Simple Harmonic Motion

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# Simple Harmonic Motion - PowerPoint PPT Presentation

Simple Harmonic Motion. Pre-AP Physics Pearland High School Mr. Dunk. Simple Harmonic Motion. simple harmonic motion (SHM) – vibration about an equilibrium position in which a restoring force is proportional to the displacement from equilibrium

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## Simple Harmonic Motion

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### Simple Harmonic Motion

Pre-AP Physics

Pearland High School

Mr. Dunk

Simple Harmonic Motion
• simple harmonic motion (SHM) – vibration about an equilibrium position in which a restoring force is proportional to the displacement from equilibrium
• two common types of SHM are a vibrating spring and an oscillating pendulum
• springs can vibrate horizontally (on a frictionless surface) or vertically
SHM and Oscillating Springs
• in an oscillating spring, maximum velocity (with Felastic = 0) is experienced at the equilibrium point; as the spring moves away from the equilibrium point, the spring begins to exert a force that causes the velocity to decrease
• the force exerted is maximum when the spring is at maximum displacement (either compressed or stretched)
SHM and Oscillating Springs
• at maximum displacement, the velocity is zero; since the spring is either stretched or compressed at this point, a force is again exerted to start the motion over again
• in an ideal system, the mass-spring system would oscillate indefinitely
SHM and Oscillating Springs
• damping occurs when friction slows the motion of the vibrating mass, which causes the system to come to rest after a period of time
• if we observe a mass-spring system over a short period of time, damping is minimal and we can assume an ideal mass-spring system
SHM and Oscillating Springs
• in a mass-spring system, the spring force is always trying to pull or push the mass back toward equilibrium; because of this, we call this force a restoring force
• in SHM, the restoring force is proportional to the mass’ displacement; this results in all SHM to be a simple back-and-forth motion over the same path
Hooke’s Law
• in 1678, Robert Hooke proposed this simple relationship between force and displacement; Hooke’s Law is described as:

Felastic = -kx

• where Felastic is the spring force,
• k is the spring constant
• x is the maximum displacement from equilibrium
Hooke’s Law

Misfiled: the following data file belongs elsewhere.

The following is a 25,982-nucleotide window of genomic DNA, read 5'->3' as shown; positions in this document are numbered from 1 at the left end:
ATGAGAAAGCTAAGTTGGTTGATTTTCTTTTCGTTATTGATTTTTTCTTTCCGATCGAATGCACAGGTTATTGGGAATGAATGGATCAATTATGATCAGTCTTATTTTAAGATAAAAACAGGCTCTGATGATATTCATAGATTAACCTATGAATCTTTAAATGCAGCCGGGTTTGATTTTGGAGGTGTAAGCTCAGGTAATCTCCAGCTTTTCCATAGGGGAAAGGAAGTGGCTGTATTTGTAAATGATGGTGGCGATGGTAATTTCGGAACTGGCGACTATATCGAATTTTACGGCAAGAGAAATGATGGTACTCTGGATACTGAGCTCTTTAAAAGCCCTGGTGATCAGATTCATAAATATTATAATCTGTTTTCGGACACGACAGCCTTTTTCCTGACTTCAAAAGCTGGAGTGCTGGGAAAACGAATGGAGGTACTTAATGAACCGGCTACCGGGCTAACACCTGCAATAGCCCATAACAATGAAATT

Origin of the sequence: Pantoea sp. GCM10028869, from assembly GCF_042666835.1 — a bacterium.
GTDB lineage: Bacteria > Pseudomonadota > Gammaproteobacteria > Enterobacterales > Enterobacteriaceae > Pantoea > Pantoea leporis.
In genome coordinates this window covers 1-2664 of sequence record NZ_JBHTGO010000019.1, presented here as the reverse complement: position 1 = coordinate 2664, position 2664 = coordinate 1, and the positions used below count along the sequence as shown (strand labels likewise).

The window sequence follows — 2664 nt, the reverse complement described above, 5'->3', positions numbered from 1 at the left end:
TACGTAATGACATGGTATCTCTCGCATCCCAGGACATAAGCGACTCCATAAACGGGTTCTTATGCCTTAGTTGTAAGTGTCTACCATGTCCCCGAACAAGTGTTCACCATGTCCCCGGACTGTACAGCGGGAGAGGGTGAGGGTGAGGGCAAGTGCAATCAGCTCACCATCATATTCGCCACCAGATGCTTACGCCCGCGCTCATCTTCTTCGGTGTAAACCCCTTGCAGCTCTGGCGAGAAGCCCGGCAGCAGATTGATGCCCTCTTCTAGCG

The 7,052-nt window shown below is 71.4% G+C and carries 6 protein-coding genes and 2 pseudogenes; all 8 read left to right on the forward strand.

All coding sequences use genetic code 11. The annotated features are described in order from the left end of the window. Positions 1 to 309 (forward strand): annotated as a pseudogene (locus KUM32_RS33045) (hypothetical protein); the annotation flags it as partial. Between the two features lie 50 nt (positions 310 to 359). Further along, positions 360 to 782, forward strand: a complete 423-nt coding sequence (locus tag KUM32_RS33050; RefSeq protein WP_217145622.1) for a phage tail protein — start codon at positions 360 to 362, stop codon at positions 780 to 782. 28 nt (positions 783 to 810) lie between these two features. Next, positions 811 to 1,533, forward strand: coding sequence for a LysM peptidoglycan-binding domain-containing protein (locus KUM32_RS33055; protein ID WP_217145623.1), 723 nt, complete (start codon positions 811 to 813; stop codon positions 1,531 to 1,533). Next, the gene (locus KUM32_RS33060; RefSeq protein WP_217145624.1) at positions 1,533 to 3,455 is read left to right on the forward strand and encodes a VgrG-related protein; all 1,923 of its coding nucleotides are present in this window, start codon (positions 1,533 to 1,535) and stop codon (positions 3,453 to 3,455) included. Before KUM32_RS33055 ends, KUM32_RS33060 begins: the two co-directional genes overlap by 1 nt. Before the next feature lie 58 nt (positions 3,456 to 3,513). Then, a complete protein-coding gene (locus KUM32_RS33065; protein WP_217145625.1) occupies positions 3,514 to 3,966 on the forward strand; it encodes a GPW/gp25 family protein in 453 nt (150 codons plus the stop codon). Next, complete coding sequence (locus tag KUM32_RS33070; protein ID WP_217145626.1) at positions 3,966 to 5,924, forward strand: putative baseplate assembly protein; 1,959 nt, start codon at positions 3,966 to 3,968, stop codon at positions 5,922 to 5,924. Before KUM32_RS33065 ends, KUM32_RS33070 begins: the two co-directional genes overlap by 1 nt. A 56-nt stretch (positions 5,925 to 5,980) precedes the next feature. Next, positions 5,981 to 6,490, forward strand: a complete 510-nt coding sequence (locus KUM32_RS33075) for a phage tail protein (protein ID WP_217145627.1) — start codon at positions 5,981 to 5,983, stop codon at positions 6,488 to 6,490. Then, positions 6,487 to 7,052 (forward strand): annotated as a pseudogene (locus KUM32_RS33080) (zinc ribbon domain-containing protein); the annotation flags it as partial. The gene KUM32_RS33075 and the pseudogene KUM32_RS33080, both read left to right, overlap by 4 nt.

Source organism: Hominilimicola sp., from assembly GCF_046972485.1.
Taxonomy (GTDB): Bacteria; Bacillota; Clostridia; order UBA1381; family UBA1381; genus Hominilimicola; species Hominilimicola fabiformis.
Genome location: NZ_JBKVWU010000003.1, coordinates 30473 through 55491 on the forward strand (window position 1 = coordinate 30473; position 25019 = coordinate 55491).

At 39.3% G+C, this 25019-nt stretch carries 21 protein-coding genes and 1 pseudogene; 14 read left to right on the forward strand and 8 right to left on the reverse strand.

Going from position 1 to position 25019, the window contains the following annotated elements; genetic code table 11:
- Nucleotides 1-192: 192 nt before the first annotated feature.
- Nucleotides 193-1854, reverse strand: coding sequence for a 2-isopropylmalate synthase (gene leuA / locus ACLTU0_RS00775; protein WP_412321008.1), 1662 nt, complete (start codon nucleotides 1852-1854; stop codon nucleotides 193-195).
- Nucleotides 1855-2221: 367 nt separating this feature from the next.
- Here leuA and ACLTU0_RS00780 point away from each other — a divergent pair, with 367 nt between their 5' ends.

• the negative sign shows us that the force is a restoring force, always moving the object back to its equilibrium position
• the spring constant has units of Newtons/meter
• the spring constant tells us how resistant a spring is to being compressed or stretched (how many Newtons of force are required to stretch or compress the spring 1 meter)
• when stretched or compressed, a spring has potential energy
Simple Pendulum
• simple pendulum – consists of a mass (called a bob) that is attached to a fixed string; we assume that the mass of the bob is concentrated at a point at the center of mass of the bob and the mass of the string is negligible; we also disregard friction and air resistance
Simple Pendulum
• for small amplitude angles (less than 15°), a pendulum exhibits SHM
• at maximum displacement from equilibrium, a pendulum bob has maximum potential energy; at equilibrium, this PE has been converted to KE
• amplitude – the maximum displacement from equilibrium
Period and Frequency
• period (T) – the time, in seconds, to execute one complete cycle of motion; units are seconds per 1 cycle
• frequency (f) – the number of complete cycles of motion that occur in one second; units are cycles per 1 second (also called hertz)
Period and Frequency
• frequency is the reciprocal of period, so
• the period of a simple pendulum depends on the length of the string and the value for free-fall acceleration (in most cases, gravity)
Period of a Simple Pendulum
• notice that only length of the string and the value for free-fall acceleration affect the period of the pendulum; period is independent of the mass of the bob or the amplitude
Period of a Mass-Spring System
• period of a mass-spring system depends on mass and the spring constant
• notice that only the mass and the spring constant affect the period of a spring; period is independent of amplitude (only for springs that obey Hooke’s Law)